Natural resources are depleting at an alarming rate and with populations on the rise, creating a more sustainable future could not be more pressing. In today’s society, sustainable development focuses on economic activities that do not cause harm to the environment. To ensure sustainability is promoted on a global scale, intergovernmental groups like the United Nations have been developing strategic sustainability plans to support those in need, help with economic growth and tackle environmental issues, including climate change.
Sustainable Development Goals
The United Nations have created 17 Sustainable Development Goals (SDGs) to help to create a better and more sustainable future for everyone.
SDG6 focuses on Clean water and Sanitation. Water scarcity affects over 40% of the global population and over the coming years, this number is expected to rise. Shockingly, more than 80% of wastewater created by human activities is discharged into rivers or seas without appropriate pollution removal.
Statistics provided by the United Nations show that over 1.8 billion people around the world are drinking water that is contaminated.
One of the most important aims of the SDGs is to improve water quality. This includes the prevention of hazardous chemicals and materials from entering and polluting water sources.
Managing the world’s water in a more sustainable manner would help to limit various issues including the amount of deaths caused by poor water sanitation, help to tackle the spread and accumulation of contaminants within the environment and bridge the gap between water supply and demand.
How can the sustainability goals be implemented?
Environmental, social and economic drivers are leading the way for businesses to adapt to a circular approach. A circular economy looks to remove waste and pollution, reuse existing materials and regenerate natural systems which all contribute to the products lifespan and helping to create further value.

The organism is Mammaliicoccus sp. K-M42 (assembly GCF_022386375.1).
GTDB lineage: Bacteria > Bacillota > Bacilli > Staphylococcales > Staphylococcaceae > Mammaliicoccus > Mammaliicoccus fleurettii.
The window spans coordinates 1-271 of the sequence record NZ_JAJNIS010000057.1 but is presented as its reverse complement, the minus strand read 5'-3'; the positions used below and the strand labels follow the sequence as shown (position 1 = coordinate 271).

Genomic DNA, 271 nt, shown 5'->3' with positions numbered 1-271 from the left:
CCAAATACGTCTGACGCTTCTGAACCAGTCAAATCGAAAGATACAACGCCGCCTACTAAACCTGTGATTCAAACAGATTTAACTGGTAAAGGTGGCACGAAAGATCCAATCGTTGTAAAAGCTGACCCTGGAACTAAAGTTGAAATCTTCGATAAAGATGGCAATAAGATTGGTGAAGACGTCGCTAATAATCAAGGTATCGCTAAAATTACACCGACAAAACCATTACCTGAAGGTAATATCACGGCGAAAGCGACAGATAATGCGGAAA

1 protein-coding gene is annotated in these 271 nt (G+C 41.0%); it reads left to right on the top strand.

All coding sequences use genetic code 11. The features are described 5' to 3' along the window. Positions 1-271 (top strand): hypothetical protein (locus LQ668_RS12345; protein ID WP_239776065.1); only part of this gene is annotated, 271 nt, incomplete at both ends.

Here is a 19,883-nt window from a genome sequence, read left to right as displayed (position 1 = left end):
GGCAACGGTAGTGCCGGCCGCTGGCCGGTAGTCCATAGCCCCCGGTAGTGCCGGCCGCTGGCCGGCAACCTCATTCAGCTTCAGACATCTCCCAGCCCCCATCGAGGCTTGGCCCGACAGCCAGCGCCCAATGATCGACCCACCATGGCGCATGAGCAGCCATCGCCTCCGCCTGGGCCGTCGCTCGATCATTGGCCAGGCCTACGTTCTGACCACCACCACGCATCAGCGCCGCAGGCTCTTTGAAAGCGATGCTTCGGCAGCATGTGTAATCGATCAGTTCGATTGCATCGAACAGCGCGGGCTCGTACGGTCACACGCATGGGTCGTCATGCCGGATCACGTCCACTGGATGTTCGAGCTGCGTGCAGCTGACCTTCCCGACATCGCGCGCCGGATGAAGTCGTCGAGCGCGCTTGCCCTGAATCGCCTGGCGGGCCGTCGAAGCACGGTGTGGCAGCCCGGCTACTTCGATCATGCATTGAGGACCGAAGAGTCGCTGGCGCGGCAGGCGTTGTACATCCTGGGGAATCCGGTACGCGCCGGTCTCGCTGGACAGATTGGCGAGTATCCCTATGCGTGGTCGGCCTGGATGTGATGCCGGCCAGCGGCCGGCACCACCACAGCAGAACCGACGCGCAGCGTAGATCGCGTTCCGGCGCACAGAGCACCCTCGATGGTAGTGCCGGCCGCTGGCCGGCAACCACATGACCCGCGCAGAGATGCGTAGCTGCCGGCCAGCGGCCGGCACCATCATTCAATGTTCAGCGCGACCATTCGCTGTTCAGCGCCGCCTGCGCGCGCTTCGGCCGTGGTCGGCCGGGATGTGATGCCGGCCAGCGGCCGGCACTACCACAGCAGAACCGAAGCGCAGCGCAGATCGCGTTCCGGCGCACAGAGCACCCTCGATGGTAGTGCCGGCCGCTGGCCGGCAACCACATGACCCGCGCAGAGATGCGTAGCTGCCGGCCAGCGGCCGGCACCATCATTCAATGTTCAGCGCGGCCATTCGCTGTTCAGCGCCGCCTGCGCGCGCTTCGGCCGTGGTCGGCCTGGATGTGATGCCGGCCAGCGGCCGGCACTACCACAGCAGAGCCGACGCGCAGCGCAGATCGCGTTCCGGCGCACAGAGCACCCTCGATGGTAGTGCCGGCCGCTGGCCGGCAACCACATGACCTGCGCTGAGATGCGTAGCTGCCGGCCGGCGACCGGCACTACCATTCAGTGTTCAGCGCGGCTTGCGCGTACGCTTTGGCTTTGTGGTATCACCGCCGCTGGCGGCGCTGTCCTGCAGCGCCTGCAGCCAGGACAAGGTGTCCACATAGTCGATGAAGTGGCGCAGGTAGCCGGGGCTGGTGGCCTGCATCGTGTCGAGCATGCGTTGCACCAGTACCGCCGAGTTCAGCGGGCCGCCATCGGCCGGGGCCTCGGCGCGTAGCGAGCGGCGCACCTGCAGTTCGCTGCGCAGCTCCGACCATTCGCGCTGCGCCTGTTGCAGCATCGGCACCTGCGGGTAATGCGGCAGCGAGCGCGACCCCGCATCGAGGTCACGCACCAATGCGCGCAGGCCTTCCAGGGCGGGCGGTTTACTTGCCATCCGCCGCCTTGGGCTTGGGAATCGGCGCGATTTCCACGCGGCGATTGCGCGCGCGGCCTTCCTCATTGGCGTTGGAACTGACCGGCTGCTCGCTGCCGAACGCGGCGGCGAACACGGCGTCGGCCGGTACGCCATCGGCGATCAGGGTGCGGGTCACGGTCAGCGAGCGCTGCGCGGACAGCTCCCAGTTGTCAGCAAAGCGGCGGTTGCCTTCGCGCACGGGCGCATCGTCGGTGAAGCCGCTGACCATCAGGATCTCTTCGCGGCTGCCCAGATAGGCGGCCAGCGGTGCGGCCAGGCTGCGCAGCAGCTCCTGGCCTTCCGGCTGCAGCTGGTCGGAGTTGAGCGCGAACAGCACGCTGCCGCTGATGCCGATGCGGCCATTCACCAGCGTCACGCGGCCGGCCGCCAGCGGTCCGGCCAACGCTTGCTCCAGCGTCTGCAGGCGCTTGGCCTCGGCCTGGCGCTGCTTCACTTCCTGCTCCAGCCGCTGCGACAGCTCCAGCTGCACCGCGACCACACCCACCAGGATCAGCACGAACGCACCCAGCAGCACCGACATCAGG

In an article published by The Guardian – ‘Five ways water can join the circular economy revolution’, water is described as being an important shared resource. However, wastewater is the largest untapped waste category. Reclamation and reuse is one of the ways that wastewater can fit into the circular economy by enabling businesses to make further use of their wastewater within other areas of the business, including for cleaning or irrigation. Statistics show that if we continue to use water at the current rate, by 2030 the water demand is going to surpass supply by 60%.
How can we help your business to become more sustainable?
Arvia Technology have developed unique tertiary treatment systems that effectively remove organic contaminants and colour from wastewater to suit individual requirements for drinking purposes or for industrial discharge/reuse. Arvia’s Nyex™-a technology helped one client with water reuse by removing COD and colour from tea wash wastewater that was being discharged into an area of natural beauty. The client was looking to save utilities costs and reduce their environmental impact. Arvia supported this by providing full colour removal and a reduction in COD from 510 mg/L to 31mg/L, making the treated wastewater suitable to reuse for further washing purposes, dramatically reducing their intake of fresh mains water.
With the gap between supply and demand increasing each year, the need to adapt to a more sustainable environment could not be more prevalent. However, this change cannot be the sole responsibility of businesses alone. A holistic approach from governments, regulators, universities and the public are required to ensure that everybody is educated on the impact we are all having on our water sources so that we can make informed decisions and tackle pollution together more effectively.
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